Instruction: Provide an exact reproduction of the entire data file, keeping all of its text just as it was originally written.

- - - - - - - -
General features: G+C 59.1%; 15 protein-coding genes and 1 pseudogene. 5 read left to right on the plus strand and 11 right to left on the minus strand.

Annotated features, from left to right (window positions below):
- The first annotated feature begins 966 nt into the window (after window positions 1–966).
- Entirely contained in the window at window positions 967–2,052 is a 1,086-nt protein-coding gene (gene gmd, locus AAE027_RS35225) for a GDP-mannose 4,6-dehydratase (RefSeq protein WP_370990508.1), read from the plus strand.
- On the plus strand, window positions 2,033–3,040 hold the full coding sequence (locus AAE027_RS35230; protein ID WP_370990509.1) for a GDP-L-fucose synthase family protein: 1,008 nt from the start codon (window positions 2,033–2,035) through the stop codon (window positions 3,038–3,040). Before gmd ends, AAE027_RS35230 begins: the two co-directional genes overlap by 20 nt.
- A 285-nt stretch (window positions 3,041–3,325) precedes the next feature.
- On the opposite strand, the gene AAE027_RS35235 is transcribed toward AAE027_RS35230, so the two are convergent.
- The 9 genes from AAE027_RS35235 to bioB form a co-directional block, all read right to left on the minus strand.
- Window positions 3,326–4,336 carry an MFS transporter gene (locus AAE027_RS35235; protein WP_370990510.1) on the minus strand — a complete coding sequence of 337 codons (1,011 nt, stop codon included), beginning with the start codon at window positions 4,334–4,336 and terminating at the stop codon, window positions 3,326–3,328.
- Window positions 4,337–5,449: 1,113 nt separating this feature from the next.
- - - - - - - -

General features: G+C 59.1%; 15 protein-coding genes and 1 pseudogene. 5 read left to right on the plus strand and 11 right to left on the minus strand.

Annotated features, from left to right (window positions below):
- The first annotated feature begins 966 nt into the window (after window positions 1–966).
- Entirely contained in the window at window positions 967–2,052 is a 1,086-nt protein-coding gene (gene gmd, locus AAE027_RS35225) for a GDP-mannose 4,6-dehydratase (RefSeq protein WP_370990508.1), read from the plus strand.
- On the plus strand, window positions 2,033–3,040 hold the full coding sequence (locus AAE027_RS35230; protein ID WP_370990509.1) for a GDP-L-fucose synthase family protein: 1,008 nt from the start codon (window positions 2,033–2,035) through the stop codon (window positions 3,038–3,040). Before gmd ends, AAE027_RS35230 begins: the two co-directional genes overlap by 20 nt.
- A 285-nt stretch (window positions 3,041–3,325) precedes the next feature.
- On the opposite strand, the gene AAE027_RS35235 is transcribed toward AAE027_RS35230, so the two are convergent.
- The 9 genes from AAE027_RS35235 to bioB form a co-directional block, all read right to left on the minus strand.
- Window positions 3,326–4,336 carry an MFS transporter gene (locus AAE027_RS35235; protein WP_370990510.1) on the minus strand — a complete coding sequence of 337 codons (1,011 nt, stop codon included), beginning with the start codon at window positions 4,334–4,336 and terminating at the stop codon, window positions 3,326–3,328.
- Window positions 4,337–5,449: 1,113 nt separating this feature from the next.